HOMILY FOR THE 19TH SUNDAY IN ORDINARY TIME YEAR A.
THEME: Waiting for God in Difficult Times.
BY: Fr. Luke Ijezie
Life is full of difficult moments and painful experiences. In such situations, we naturally feel the need for God’s presence and quick intervention. We suffer terribly when we feel His apparent absence. These are trial moments for the believer. We find all these dramatized in the experiences of the personages in the readings of the nineteenth Sunday of the liturgical year.
1. In the first reading from 1Kgs 19:9a,11-13a, we find Elijah in very difficult situation. He is almost depressed. After labouring for God on Mount Carmel he finds his life in mortal danger and remains frustrated and lonely. His experience at Horeb dramatizes what is actually taking place in his life. As he waits for God’s manifestation, he is disappointed not to find the presence of God in the strong wind, the earthquake and the fire. All these express the violent and miraculous ways he wants God to intervene to show His divine power before Jezebel and Ahab. Afterall, God had in the past shown His power to Israel through such manifestations. These phenomena also express the turbulence in Elijah’s life in which God appears to leave him alone to suffer. But at last, he finds God in the gentle breeze. God’s ways are mysterious. Sometimes, He appears where we least expect Him. Elijah seemed to have presented God as a God of violence through his earlier approaches to situations. The present appearance through the gentle breeze means that Elijah’s expectations of a violent Deity is not the whole picture. The psalmist of Psalm 85 captures it when he presents God as full of kindness, One who speaks peace to His people. So, He is a God of peace and gentleness.
2. In the Gospel of today from Matt 14:22-33, we meet the community of Jesus in turmoil. The community with its boat is menaced by a heavy sea wind. There is mortal danger for all. The worst is that the Master is not with them in the boat. Here we meet a typical life situation: suffering amidst life tempests, and God does not seem to be present. How many times have we found ourselves in such terrible situation? How many times have we derailed in the face of such turbulence? But before the disciples in the boat would give up they see their Master walking normally on the stormy water and coming towards them. He is walking gently on the water amidst violent wind, as if nothing was amiss. He is moving like a gentle breeze to confront a heavy, violent wind. He is, as it were, on top of the situation. He proves that he is far greater than the storms and tempests that menace his followers. All that the followers need to do is to believe, to acknowledge the fact that the power in their midst is far greater than the forces that menace them. Peter takes the challenge to come to Jesus and begins to walk on the violent waters to his own greatest surprise. But his courage does not last, for in a moment of distraction he removes his gaze from Jesus. He turns away from the superior force propelling him and gets preoccupied with the force of the wind and his innate weakness. What a near tragedy! He begins to sink. How many times have we experienced near catastrophe because we turned away from God or failed to remain faithful? But the admirable thing in this dramatic moment is Peter’s humility to cry out to Jesus for help. It requires courage and humility to ask for help when we are faced with the consequences of our weakness. God is ever ready to rescue us in our helplessness. The Psalm of today says it: “His help is near for those who fear Him and His glory will dwell in our land” (Ps 85:10).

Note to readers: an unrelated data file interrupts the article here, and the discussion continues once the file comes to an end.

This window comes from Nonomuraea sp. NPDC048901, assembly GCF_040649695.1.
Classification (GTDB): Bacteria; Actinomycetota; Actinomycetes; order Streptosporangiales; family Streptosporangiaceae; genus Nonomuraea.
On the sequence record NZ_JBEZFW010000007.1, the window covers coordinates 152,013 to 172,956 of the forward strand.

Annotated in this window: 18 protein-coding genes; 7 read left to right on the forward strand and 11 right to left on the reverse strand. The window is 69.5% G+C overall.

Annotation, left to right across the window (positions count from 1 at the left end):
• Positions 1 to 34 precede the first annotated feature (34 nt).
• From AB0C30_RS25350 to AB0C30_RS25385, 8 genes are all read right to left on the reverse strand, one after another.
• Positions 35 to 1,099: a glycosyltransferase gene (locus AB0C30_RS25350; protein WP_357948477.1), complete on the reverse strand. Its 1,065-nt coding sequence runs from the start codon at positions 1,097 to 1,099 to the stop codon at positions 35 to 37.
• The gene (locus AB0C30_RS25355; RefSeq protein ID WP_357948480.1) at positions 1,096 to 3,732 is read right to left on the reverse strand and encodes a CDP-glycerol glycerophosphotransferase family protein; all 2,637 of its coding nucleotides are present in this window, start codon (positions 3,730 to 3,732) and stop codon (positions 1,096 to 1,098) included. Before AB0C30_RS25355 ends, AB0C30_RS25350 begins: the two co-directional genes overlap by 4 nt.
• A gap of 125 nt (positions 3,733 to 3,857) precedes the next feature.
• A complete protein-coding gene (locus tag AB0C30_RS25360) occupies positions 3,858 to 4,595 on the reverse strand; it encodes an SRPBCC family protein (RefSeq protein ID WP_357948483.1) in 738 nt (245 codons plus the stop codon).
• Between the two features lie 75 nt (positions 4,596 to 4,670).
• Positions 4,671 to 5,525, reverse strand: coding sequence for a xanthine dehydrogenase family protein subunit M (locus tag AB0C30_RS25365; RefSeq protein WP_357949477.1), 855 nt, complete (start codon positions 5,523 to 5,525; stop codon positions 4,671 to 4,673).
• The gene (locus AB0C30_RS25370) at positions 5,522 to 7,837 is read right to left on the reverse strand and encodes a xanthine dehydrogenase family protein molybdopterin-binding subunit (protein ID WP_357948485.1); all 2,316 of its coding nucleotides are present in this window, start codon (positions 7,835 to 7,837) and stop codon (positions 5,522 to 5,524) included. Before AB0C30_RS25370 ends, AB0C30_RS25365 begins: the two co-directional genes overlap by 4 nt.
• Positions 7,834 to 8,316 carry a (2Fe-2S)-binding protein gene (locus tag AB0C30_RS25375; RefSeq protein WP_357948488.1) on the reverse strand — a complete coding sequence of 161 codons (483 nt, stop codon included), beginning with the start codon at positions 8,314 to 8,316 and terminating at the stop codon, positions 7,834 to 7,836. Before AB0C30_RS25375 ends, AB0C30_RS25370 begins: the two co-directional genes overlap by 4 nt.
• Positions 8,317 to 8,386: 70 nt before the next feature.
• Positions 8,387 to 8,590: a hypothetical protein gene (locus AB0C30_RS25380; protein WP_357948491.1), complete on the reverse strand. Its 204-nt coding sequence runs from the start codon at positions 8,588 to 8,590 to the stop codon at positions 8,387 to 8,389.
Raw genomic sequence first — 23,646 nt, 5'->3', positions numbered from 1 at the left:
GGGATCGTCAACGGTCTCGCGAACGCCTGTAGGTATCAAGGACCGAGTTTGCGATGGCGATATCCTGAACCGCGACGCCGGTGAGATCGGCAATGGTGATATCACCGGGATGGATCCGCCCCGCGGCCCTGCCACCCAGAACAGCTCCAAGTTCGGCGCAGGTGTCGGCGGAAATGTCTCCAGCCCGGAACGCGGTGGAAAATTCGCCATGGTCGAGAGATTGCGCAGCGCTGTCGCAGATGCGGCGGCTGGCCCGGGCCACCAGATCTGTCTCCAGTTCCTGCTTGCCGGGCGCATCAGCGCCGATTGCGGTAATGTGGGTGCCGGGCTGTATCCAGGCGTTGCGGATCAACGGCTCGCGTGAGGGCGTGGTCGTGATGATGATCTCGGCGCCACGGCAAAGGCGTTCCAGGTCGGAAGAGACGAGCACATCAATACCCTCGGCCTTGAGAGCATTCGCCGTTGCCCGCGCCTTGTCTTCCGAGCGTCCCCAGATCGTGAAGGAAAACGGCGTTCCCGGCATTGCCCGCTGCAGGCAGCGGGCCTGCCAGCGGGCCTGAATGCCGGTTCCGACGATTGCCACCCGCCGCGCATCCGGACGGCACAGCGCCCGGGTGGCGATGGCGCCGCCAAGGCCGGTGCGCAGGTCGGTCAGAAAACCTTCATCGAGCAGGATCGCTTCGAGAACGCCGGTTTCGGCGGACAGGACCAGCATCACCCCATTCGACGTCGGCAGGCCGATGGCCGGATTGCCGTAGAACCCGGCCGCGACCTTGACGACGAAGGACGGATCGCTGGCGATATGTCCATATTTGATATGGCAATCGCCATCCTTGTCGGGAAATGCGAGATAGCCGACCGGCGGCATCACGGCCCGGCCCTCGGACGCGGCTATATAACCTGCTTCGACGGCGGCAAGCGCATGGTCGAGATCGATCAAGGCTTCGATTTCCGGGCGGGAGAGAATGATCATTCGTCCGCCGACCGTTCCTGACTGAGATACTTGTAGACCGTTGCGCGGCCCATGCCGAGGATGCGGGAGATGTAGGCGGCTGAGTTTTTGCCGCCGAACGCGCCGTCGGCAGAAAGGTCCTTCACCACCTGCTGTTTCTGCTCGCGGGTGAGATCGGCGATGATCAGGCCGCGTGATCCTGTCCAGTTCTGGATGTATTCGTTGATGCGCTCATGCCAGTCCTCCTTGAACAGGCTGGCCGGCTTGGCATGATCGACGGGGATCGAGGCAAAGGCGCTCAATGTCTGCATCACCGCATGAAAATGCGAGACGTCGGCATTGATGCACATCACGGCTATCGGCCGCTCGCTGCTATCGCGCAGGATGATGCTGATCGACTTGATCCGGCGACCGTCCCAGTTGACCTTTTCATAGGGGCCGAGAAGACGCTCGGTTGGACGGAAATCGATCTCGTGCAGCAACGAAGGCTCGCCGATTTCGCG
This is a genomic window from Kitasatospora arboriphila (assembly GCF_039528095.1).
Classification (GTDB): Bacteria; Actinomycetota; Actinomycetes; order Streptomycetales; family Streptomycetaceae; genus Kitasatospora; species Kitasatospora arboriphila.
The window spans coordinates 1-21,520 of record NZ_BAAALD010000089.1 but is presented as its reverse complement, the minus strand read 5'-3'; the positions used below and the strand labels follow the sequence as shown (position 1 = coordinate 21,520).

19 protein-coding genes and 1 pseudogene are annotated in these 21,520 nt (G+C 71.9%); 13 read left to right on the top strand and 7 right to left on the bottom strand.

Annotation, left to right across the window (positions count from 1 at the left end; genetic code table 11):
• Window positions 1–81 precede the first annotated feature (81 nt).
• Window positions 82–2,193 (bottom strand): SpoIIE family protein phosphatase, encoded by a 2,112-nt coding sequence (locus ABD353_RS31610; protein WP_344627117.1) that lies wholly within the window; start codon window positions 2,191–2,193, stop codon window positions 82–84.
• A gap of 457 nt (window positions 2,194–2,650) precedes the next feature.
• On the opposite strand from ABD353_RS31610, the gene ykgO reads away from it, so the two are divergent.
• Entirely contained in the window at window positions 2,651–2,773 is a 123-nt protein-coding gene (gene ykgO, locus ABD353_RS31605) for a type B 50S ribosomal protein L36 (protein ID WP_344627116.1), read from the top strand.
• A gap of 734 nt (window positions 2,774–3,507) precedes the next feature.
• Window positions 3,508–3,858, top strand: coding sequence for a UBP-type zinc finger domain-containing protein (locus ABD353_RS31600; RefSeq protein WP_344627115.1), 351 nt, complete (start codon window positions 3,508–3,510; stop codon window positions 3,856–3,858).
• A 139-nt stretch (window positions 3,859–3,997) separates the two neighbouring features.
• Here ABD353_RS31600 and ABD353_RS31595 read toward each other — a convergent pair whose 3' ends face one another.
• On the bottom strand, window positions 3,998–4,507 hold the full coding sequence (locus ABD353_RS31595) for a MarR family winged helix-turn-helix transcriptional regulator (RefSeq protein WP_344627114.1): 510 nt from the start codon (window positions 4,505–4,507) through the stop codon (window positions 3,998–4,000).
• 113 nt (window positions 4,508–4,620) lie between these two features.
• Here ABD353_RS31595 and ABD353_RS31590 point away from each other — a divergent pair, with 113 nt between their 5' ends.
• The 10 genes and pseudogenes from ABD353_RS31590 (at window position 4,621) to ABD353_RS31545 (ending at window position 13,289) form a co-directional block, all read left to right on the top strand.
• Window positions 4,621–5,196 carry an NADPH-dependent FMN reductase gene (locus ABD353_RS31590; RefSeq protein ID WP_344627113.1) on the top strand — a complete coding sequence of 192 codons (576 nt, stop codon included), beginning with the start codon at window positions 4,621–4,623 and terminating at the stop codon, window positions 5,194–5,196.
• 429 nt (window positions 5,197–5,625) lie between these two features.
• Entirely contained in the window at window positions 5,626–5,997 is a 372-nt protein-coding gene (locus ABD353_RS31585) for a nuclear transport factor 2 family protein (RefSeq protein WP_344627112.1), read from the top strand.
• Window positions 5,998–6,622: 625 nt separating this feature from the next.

3. In the second reading from Rom 9:1-5, the Apostle Paul grieves for his errant people, as he sees them sinking like Peter amidst the strong wind. Their faithless conducts have brought them calamity, but they fail to look up to the real Master for rescue. As people of God, we always have at our disposal the ready hands of God to rescue us every moment we lose our bearing and fall into the danger of getting lost. But most times, our pride makes us think we can do it alone without Him.
4. The experiences recounted in all the readings of today express our day today experiences of hardship, doubts and uncertainties. But as life becomes harder and harder today, we are encouraged never to lose faith. As the storms of economic hardship threaten to blow us away and scatter our families and communities, we are encouraged to look up to the Master who is ever on top of the stormy situation. There is always reason to hope for a better tomorrow. All that is needed courage and faithfulness. Yes, the psalmist sings it loudly: “Mercy and faithfulness have met; justice and peace have embraced. Faithfulness shall spring from the earth and justice look down from heaven. The Lord will make us prosper, and our land shall yield its fruit” (Ps 85:11-13).
May the everloving and promise keeping God make us always experience His saving presence in all our moments of suffering, trial, doubt, and uncertainty!
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